Neighbours blindsided by City’s plan for a winter homeless shelter
Tents along the river bank in London, Ont.
LONDON, ONT -- Residents say they were left in the dark about City Hall’s plan to build a temporary overnight homeless shelter in their east London neighbourhood.
On Monday, City Hall unveiled its $2.3 million Winter Response Plan to create safe shelter space through the winter for individuals experiencing street-level homelessness.
The plan includes the creation of a 30-bed overnight shelter in the parking lot of the T-Block Building on Elizabeth Street.
Neighbour Harri Mattila says the location is wedged between McMahen Park, the Barracks Skatepark, and the entrance to one of London’s COVID-19 testing centres.
“I really don’t see this as being a very practical location at all,” explains Mattila. “Putting a very needed centre next to a recreational area and the COVID centre, a place where we already have a high amount of traffic and accidents.”
Michael Switzer says he and other neighbours should have been consulted before the plan was discussed by a council committee on Tuesday.
Questions and concerns could have been addressed proactively.
“The neighbourhood cares about (homeless) people, I think they just feel a lack of consultation,” says Switzer.
“Is this a perfect plan? No. Is this a long term solution? No,” admitted Councillor Shawn Lewis during the Community and Protective Services Committee meeting.
Lewis says he and his colleagues have received numerous questions and concerns from surprised neighbours.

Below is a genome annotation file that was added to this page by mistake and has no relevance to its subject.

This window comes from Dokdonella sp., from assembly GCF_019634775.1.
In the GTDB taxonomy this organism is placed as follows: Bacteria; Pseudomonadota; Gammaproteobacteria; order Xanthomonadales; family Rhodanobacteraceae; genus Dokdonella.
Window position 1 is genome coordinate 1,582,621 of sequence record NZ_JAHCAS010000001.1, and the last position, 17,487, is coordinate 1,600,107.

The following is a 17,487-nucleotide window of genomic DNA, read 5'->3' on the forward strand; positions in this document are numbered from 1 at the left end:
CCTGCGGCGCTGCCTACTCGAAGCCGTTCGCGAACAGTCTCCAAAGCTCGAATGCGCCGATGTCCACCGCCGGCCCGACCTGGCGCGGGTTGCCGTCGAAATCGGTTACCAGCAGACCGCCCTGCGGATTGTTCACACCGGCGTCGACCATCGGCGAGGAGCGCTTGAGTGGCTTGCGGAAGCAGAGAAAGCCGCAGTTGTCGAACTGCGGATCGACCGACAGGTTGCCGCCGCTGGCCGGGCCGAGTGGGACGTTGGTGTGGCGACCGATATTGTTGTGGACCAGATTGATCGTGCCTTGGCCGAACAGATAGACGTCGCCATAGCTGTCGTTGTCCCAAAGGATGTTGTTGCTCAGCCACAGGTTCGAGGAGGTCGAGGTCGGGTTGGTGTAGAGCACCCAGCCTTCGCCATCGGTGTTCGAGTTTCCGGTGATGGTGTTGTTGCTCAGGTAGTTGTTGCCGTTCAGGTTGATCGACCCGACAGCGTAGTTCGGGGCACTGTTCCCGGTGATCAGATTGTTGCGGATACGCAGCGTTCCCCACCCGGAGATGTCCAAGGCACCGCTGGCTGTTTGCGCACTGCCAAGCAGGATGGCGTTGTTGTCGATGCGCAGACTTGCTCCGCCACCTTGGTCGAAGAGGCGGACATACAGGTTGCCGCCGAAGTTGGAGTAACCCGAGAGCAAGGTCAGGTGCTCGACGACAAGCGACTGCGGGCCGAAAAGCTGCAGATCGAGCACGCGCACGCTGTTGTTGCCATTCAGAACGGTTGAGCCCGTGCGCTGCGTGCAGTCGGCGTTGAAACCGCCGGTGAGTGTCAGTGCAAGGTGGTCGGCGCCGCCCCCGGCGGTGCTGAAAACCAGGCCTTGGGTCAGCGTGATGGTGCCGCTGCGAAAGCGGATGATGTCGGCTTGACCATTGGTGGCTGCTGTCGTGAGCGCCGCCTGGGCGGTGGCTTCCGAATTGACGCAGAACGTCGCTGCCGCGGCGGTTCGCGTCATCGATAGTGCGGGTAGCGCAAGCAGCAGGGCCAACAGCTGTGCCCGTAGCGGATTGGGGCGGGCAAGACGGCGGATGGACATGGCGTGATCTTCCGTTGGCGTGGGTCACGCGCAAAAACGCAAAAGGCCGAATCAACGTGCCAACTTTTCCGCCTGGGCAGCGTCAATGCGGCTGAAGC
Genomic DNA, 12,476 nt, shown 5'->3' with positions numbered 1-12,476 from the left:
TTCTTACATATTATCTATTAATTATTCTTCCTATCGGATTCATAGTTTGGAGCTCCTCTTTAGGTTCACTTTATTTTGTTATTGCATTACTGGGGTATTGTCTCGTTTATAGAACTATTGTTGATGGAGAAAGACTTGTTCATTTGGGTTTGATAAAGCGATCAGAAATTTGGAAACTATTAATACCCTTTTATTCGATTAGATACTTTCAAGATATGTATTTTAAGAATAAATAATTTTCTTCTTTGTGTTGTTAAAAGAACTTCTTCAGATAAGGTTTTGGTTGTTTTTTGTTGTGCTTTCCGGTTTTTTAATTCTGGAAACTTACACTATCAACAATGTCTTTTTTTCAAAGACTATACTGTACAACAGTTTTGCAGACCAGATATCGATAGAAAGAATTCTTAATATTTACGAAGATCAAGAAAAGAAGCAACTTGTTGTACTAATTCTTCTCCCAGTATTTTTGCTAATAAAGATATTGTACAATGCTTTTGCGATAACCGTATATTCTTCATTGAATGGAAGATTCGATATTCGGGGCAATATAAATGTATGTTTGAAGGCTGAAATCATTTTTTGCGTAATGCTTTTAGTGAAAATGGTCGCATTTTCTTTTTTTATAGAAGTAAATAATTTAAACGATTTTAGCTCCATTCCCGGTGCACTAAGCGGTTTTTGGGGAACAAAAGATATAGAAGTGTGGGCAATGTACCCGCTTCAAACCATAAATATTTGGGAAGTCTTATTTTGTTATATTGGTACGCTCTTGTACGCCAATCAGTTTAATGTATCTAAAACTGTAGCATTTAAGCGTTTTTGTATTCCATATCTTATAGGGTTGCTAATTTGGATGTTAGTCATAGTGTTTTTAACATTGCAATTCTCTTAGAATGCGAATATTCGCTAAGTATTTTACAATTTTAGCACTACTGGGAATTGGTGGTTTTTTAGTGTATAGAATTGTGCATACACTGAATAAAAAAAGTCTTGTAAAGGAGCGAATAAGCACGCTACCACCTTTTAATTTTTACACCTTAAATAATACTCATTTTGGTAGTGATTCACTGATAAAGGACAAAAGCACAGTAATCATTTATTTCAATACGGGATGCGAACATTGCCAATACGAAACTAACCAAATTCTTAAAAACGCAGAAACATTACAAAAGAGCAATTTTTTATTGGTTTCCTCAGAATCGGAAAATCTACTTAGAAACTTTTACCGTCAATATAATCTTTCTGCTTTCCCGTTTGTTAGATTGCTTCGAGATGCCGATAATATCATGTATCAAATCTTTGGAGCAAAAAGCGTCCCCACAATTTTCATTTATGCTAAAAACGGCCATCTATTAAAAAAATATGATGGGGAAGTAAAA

Civic administration assured the committee that safety and security are priorities.
“Anything we create comes with appropriate safety lighting, it will have 24-hour staffing, and overnight security patrols,” explained Kevin Dickins, Acting Managing Director of Housing, Social Services, and Dearness Home.
But several neighbours are questioning if the development of plans for the winter shelter program began too late in the year.
They point to the lack of public consultation, and the timeline to opens the shelters in late-December, well after the arrival of winter weather.
“Winter is approaching every November in Canada, and I’m kind of shocked they wouldn’t have done something sooner,” adds Switzer.
The urgency to create shelter space is mounting.
City Hall says 117 Londoners are currently living in tents and make-shift shelters.
Councillor Jesse Helmer represents the neighbourhood near the T-Block Building, “Would I have liked to have had a bit more notice to tell people about it? Sure. But it’s still urgent, we have to act now, the problem isn’t going away.”
City council will make a final decision about the Winter Response Plan next week.